Pakistan is making progress towards securing a loan from the International Monetary Fund (IMF) with a $1 billion financing pledge from the United Arab Emirates (UAE) expected this week. Sources suggest that the UAE will provide written confirmation of the financing to the IMF through the Finance Secretary during the current annual meeting in Washington.
To secure external financing for this fiscal year, the IMF has asked Pakistan to seek assurances from friendly countries and multilateral partners for funding its balance of payment gap. In addition to Saudi Arabia’s $2 billion pledge, the agreement with the IMF is also contingent on the UAE’s $1 billion commitment.
According to sources within the Ministry of Finance, the UAE has finalised the agreement, and as soon as Pakistan receives a written guarantee from the Gulf state, the IMF will also be informed. This development follows requests from Pakistan’s Prime Minister and Finance Minister to UAE officials to complete the necessary prerequisites for the Fund.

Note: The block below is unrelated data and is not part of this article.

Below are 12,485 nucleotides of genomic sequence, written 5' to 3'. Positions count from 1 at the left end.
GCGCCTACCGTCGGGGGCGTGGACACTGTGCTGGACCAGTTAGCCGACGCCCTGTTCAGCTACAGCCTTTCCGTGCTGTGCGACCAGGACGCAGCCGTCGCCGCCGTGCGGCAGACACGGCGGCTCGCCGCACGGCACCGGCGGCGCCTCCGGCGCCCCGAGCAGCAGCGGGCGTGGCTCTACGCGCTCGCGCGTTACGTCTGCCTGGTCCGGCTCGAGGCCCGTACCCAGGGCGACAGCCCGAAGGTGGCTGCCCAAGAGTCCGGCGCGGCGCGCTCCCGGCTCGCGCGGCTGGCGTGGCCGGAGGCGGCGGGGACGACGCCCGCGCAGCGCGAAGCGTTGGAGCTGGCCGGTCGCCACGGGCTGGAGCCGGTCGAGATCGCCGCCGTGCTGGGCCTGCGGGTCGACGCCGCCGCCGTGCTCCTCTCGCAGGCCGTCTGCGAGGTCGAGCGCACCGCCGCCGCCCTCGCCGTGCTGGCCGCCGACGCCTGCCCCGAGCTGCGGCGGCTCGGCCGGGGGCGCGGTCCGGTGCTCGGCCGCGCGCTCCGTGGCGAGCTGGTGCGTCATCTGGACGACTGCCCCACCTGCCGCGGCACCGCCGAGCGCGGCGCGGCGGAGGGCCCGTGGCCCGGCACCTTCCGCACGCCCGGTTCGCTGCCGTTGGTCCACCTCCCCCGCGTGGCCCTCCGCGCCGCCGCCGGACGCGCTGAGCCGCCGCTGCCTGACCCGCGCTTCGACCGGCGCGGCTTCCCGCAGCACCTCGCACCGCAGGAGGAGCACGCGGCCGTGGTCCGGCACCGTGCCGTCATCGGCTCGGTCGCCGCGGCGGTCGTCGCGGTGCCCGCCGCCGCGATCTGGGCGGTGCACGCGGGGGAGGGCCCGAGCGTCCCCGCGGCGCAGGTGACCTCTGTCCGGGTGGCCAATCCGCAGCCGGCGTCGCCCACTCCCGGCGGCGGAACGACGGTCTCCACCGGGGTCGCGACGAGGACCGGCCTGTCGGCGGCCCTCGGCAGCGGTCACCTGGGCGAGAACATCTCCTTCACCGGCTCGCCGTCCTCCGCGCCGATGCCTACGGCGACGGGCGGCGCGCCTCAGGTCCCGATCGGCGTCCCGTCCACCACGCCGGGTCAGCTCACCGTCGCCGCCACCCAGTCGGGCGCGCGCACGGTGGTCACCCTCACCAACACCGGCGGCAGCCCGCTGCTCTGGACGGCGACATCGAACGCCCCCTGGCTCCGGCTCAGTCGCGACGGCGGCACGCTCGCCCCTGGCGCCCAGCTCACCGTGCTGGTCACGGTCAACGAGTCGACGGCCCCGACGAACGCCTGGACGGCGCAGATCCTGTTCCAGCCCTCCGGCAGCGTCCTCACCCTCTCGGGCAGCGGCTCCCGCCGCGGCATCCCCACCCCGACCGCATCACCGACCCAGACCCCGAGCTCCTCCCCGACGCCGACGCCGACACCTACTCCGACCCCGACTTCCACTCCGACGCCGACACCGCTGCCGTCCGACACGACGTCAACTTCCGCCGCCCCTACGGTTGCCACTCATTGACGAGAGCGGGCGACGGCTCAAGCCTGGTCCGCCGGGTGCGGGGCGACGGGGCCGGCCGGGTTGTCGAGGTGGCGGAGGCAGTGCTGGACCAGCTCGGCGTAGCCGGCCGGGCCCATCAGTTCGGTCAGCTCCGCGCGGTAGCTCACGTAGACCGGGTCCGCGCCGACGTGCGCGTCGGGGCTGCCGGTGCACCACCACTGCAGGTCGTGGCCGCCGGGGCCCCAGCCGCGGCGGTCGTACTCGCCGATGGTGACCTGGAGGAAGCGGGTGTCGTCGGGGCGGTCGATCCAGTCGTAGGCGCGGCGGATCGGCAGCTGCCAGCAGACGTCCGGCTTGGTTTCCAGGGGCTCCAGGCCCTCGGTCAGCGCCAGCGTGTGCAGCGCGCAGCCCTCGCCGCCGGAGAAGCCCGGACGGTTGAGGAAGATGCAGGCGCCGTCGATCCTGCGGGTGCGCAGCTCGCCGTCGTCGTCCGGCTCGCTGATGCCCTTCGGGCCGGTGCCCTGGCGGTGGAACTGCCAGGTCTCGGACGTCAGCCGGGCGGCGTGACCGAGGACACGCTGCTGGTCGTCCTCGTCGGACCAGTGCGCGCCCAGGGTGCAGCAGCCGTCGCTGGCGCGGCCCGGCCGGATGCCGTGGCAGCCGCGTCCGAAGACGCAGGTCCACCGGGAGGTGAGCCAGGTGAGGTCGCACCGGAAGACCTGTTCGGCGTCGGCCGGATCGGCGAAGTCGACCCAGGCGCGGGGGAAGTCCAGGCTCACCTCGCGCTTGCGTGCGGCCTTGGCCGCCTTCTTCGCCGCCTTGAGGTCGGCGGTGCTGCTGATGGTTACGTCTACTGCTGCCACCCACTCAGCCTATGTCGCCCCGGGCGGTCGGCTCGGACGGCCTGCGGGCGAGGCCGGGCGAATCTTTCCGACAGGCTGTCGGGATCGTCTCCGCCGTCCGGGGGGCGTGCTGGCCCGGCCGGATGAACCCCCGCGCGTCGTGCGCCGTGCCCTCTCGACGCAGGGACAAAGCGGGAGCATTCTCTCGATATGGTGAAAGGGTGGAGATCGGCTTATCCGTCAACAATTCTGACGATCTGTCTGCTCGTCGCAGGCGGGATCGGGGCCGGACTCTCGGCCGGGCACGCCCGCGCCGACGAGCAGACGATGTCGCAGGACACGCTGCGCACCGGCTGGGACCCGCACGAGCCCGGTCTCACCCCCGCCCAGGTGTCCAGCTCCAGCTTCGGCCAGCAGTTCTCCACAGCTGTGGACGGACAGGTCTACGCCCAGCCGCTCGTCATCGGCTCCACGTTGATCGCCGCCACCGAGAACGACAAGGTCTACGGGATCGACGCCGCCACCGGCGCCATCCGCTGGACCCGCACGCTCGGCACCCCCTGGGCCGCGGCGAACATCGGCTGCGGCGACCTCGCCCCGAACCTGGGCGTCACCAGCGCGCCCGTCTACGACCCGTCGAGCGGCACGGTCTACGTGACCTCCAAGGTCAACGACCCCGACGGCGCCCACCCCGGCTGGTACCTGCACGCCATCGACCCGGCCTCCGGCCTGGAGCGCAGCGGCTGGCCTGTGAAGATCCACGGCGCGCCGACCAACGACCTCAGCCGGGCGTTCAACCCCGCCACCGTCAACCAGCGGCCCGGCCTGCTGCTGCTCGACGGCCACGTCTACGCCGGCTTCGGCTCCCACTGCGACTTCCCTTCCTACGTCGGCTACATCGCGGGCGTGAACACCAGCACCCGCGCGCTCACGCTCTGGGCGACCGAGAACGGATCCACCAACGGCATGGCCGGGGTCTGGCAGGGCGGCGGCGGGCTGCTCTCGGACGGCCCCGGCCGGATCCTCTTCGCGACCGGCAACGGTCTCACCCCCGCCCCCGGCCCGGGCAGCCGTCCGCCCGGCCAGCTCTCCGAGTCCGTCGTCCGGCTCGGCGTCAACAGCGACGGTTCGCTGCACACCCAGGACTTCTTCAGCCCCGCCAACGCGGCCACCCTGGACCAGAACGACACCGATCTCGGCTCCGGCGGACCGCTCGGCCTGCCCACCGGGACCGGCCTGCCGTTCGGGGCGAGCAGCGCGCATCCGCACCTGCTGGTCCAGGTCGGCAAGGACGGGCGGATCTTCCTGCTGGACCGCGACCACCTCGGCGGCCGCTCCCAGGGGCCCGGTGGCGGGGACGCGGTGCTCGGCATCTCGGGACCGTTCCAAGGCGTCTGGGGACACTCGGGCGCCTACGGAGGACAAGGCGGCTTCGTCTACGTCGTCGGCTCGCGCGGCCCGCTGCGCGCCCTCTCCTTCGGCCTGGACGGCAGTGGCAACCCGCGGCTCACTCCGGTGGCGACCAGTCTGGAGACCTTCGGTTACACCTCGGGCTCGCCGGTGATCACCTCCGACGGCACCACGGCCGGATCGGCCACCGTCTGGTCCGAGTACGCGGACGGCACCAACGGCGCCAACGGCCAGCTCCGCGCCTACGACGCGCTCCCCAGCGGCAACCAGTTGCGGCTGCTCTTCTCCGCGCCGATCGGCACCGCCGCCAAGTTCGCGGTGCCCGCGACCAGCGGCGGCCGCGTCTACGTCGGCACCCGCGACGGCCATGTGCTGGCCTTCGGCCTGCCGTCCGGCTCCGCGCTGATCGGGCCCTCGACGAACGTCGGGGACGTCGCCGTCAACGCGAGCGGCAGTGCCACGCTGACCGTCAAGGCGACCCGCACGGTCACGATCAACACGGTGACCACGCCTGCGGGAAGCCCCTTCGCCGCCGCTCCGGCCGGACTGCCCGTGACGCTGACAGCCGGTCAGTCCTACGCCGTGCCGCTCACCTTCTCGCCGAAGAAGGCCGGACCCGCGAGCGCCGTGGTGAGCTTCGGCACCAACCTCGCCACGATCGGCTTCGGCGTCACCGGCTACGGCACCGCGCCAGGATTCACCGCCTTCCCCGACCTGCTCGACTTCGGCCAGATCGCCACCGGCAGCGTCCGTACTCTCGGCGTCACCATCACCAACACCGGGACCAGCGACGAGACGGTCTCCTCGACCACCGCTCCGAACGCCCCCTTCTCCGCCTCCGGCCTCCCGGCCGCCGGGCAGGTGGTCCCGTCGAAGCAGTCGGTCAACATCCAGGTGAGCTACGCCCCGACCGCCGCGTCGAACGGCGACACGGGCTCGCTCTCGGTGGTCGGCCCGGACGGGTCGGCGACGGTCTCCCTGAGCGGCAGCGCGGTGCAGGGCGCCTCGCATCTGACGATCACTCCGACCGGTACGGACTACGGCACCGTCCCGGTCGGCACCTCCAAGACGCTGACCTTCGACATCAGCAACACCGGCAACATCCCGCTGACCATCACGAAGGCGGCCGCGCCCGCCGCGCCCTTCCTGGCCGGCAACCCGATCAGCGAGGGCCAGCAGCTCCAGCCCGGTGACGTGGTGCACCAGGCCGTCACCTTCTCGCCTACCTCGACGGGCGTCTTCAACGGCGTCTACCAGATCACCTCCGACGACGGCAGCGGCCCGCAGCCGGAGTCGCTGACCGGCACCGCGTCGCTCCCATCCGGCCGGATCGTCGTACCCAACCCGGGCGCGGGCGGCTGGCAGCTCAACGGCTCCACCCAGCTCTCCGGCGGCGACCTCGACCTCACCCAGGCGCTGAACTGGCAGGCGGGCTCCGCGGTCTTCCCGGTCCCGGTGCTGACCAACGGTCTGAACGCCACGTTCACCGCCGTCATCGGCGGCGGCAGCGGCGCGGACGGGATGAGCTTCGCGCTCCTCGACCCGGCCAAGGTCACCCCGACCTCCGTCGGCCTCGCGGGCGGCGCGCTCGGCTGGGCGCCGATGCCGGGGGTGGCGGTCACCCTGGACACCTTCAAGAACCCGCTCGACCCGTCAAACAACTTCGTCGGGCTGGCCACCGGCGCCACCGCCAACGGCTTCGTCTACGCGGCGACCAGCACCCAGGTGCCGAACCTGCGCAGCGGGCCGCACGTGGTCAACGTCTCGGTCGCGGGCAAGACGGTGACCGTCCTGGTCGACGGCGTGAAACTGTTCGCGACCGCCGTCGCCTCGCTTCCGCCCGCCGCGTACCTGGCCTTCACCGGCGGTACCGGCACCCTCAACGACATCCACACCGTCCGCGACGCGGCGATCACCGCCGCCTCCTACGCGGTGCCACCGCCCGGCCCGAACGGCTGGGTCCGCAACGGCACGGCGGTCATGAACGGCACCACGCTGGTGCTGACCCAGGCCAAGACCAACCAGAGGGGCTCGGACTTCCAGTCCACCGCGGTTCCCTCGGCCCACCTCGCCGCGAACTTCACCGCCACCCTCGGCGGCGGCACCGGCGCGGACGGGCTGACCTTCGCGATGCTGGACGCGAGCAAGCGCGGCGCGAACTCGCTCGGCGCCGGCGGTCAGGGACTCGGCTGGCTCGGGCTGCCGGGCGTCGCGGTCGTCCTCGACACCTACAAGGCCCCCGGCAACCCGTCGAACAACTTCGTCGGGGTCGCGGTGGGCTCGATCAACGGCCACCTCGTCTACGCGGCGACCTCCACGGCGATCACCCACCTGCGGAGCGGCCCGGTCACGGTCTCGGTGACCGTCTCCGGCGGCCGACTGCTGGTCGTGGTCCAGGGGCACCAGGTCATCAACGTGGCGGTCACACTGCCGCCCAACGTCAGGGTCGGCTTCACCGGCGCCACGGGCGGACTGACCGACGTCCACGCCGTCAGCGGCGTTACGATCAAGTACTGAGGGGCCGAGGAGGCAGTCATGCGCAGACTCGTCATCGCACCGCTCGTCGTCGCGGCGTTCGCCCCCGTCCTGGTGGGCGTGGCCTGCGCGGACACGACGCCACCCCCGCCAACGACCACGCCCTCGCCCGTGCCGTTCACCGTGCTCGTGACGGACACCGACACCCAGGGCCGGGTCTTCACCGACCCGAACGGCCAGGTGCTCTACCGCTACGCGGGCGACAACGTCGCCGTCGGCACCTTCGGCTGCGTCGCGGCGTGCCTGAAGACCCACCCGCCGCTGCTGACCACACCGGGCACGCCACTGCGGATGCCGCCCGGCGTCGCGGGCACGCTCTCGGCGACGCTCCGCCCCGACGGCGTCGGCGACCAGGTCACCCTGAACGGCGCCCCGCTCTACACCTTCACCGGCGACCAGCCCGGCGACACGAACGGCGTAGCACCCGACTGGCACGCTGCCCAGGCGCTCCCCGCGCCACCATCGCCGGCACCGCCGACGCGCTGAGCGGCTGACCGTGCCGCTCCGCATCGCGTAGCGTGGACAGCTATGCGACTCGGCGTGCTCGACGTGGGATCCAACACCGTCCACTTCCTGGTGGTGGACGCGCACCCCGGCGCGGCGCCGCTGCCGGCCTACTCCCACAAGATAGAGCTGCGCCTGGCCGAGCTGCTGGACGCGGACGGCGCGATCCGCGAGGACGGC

Pakistan is currently facing one of the most severe economic crises in its history, with consumer prices at a record high and interest rates raised to an all-time high. Due to a dollar shortage, the IMF has revised its growth forecast for Pakistan to 0.5% from the earlier estimate of 2%, causing supply chain disruptions and companies to halt production.
The IMF is also assessing the coalition government’s proposed fuel discount for lower-income groups, which is planned to be financed by raising fuel prices for wealthier motorists. The finance minister has assured that the IMF has received all the required information.
The finance minister had cancelled his scheduled in-person meetings with IMF officials in Washington but has repeatedly claimed that the staff-level agreement with the lender would be reached soon. Islamabad has been hosting an IMF mission since January to negotiate policy measures and secure $1.1 billion in funding for the cash-strapped economy, which is on the verge of collapse.
The funds are part of a $6.5 billion bailout package approved by the IMF in 2019, which analysts argue is crucial for Pakistan to avoid defaulting on external payment obligations. The deal will also unlock other financing options to shore up Pakistan’s foreign exchange reserves, which have fallen to four weeks’ worth of import cover and help resolve the balance of payment crisis.